Mango’s Surgery

Mango’s Medical Story


Anna and Steve brought Mango to our clinic shortly after his surrender for his general assessment and to address a chronic open wound on his upper chest.

Mango had a history of feather destructive behaviour and sadly, he fell into that group, typical of male Moluccan Cockatoos, that takes feather destructive behaviour to the next level and actually self mutilates the body as well as the feathers.

The area of concern was a 1.5 cm oval scab on his left breast that penetrated all the way through the skin and that would bleed if he picked at it or if it cracked.  The edges of the scab were contracted and scarred and it was obvious it had been there a while.

Once a bird gets a large scab like Mango’s, medical intervention is rarely successful.  The size and depth of the lesion prevent rapid healing and like any scab, as it tries to heal, it pulls and itches causing a bird to further pick at it and although Elizabethan collars can act to mechanically prevent a bird from reaching at a scab, the best way to deal with these wounds is with surgery.

Wounds heal two ways – by primary or by secondary intention.  Primary intention healing occurs when two clean edges of skin are neatly opposed and sutured together.  Healing time typically is within 10 days.  Secondary intention wounds heals from the inside out.  Much like falling off a bike and badly scraping a knee, the healing begins deep inside the wound and after several weeks, if left alone and uninfected, the scab falls off and the skin has healed underneath. Unless the lesion is small and superficial, surgery is always the better healing option.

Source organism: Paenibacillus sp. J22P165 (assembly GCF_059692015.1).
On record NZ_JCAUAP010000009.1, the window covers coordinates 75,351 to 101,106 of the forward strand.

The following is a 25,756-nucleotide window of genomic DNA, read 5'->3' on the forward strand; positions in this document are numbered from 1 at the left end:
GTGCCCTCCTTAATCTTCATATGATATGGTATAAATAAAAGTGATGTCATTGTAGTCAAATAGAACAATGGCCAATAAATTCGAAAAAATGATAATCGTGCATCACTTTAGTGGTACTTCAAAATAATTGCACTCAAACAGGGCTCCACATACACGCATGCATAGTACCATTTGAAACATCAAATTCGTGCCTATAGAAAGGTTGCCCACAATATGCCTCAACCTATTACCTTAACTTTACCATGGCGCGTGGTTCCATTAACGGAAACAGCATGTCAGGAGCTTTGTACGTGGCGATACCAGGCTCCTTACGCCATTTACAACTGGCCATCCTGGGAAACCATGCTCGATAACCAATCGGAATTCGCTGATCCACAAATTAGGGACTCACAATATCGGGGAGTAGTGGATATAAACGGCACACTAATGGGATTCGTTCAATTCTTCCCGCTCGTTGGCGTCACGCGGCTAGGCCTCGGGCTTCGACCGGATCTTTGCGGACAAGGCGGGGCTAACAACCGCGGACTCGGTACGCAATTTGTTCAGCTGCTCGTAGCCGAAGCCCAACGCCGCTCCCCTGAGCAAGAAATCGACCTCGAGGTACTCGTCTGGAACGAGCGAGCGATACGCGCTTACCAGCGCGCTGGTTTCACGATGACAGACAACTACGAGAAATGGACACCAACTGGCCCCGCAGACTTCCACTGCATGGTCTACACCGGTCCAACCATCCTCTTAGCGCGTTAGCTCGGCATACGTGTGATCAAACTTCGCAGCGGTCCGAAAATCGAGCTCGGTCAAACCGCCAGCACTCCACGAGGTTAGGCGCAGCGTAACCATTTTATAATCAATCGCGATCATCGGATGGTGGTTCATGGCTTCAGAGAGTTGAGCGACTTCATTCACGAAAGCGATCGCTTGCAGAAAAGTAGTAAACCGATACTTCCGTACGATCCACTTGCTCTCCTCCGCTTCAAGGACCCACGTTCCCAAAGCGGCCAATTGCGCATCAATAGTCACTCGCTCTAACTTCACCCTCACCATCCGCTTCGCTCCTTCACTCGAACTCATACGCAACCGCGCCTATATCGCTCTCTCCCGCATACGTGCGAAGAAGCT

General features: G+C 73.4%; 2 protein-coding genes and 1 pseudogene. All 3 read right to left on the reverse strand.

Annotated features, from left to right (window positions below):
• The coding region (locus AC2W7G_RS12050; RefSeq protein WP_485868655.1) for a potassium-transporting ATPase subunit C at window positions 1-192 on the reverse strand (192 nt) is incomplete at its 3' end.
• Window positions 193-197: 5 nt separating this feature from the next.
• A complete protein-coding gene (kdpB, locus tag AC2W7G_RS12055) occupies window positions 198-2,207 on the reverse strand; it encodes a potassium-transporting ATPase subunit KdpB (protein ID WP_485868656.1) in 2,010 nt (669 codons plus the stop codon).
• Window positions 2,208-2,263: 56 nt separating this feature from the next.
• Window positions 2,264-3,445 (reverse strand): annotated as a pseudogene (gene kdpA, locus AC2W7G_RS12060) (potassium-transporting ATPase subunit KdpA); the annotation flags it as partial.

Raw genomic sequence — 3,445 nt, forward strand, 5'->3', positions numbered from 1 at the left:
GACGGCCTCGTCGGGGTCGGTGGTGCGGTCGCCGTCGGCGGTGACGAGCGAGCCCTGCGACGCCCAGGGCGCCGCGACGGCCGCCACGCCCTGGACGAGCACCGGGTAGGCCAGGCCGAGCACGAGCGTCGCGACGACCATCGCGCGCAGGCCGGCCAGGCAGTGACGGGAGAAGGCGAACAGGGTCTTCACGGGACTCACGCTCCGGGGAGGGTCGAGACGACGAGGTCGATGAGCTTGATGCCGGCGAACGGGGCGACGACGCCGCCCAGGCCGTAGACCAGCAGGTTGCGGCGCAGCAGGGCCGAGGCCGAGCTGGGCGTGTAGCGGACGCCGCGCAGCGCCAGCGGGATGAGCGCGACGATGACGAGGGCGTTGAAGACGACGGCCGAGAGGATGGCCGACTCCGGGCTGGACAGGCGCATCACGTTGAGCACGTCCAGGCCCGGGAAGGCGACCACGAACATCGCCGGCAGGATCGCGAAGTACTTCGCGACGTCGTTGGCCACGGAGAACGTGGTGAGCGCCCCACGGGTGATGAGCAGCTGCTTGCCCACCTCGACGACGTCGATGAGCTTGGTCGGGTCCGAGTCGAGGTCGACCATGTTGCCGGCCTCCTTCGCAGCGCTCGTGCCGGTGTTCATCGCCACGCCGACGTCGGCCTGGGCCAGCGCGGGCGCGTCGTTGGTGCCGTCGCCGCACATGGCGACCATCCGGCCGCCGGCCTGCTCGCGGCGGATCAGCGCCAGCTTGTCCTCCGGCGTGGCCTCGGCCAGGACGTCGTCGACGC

In Mango’s case, because the lesion was chronic, large and obviously bothering him, surgery was elected.  On March 17th, Mango was brought to the clinic for his surgery.  After a short period of fasting, he was pre-medicated with analgesics and sedatives and given subcutaneous fluids to help stabilize him during the anaesthetic.   He was then fully anaesthetized with Isoflurane® gas and an endotracheal tube was placed into his windpipe to keep him under and help him breath.   The wound was antiseptically prepped and Mango was then taken into the surgery suite where all the dead tissue was cut away and the fresh skin edges were sutured closed in a two layer pattern that hid the sutures so there were no ends for him to pick at.  Mango recovered well from his anaesthetic and was given both a course of pain medications and antibiotics.  He will continue to wear his collar until the wound is fully healed.

The risk in a bird like Mango, of course, is that he may mutilate the site again once the collar is off.  The journey that Mango and his new family must go on is one of understanding and managing the underlying reason for his feather picking and mutilation behaviour.  Mango is a gentle and interactive bird and deserving of the stability a forever home can offer.
Respectfully submitted,

Dr. Kerry Korber
Calgary Avian & Exotic Pet Clinic

 

 

 

 

 

 

 

 

 

 

We wish to thank with all of our hearts the following folks who made Mango’s surgery possible with their very generous donations!

 

Barb and Bill L. | Lori W | Lori D | Melaina | Stephanie L | Sylvia | Jamie | Jayda Annette, Liisa, Jan

 

(ps, if we forgot to put you on the list, remind us! This list came out of Annie’s head lol!)